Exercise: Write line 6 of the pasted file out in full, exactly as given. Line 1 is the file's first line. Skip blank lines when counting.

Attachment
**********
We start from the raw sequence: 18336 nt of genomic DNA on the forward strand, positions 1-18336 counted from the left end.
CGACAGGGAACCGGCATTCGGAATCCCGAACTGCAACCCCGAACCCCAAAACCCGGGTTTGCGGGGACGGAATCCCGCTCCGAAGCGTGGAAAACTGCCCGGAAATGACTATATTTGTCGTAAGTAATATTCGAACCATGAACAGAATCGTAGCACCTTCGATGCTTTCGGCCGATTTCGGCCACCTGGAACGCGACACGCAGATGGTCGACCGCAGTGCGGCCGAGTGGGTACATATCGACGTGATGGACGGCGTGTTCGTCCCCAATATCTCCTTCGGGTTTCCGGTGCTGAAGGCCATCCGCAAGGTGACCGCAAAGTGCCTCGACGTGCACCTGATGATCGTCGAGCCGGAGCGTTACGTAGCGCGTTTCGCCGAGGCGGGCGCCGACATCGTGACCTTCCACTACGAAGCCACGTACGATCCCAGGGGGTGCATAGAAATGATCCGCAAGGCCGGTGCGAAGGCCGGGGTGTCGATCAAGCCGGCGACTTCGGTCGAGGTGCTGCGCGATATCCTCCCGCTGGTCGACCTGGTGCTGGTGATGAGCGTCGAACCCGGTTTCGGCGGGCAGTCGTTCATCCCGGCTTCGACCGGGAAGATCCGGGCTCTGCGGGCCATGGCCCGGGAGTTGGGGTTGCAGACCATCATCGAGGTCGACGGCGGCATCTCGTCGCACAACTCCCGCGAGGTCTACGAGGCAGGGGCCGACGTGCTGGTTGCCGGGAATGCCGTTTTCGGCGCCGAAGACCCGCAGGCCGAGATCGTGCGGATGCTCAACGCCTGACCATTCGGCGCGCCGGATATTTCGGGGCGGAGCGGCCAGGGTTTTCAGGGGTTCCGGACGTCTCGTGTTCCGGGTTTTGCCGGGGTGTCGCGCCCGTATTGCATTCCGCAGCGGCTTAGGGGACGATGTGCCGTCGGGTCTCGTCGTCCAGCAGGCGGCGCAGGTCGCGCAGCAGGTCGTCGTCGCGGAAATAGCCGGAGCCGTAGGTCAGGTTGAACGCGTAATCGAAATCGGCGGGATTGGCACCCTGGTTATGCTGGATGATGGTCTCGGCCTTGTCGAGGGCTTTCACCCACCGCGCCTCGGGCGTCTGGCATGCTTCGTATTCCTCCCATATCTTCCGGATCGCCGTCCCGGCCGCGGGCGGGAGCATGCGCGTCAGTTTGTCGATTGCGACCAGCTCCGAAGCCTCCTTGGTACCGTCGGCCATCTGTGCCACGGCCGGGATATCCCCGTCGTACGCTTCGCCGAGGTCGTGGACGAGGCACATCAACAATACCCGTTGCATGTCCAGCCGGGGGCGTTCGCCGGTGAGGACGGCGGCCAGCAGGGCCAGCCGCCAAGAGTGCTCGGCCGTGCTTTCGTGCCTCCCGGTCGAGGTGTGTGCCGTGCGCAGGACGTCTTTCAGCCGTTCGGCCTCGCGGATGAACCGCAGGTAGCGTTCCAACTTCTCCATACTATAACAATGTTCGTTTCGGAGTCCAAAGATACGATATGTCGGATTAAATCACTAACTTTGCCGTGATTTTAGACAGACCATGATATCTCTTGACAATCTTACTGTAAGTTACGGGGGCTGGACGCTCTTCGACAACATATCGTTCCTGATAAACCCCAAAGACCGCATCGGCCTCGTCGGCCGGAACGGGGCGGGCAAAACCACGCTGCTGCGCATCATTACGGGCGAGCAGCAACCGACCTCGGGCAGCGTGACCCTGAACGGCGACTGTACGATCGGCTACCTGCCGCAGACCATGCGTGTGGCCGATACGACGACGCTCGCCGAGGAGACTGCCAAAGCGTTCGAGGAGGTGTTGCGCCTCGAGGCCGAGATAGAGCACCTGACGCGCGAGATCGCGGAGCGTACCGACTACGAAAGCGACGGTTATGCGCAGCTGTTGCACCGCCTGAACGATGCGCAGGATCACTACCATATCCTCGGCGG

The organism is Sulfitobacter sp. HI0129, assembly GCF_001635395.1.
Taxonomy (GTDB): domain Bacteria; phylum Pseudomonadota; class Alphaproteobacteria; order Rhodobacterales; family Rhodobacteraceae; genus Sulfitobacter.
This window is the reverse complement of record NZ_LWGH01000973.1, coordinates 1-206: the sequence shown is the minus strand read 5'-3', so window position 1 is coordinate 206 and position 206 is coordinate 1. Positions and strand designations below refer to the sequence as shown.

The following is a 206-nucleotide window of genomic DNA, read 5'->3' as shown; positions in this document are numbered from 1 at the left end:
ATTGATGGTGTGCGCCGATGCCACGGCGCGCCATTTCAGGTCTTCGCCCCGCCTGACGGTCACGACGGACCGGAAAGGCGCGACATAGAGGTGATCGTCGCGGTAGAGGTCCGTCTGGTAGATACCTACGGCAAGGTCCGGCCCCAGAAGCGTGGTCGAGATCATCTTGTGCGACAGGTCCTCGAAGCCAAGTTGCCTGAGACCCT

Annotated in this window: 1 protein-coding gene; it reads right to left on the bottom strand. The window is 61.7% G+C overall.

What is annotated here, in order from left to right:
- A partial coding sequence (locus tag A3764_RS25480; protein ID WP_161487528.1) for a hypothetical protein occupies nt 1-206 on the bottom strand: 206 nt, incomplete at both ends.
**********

The following is a 206-nucleotide window of genomic DNA, read 5'->3' as shown; positions in this document are numbered from 1 at the left end: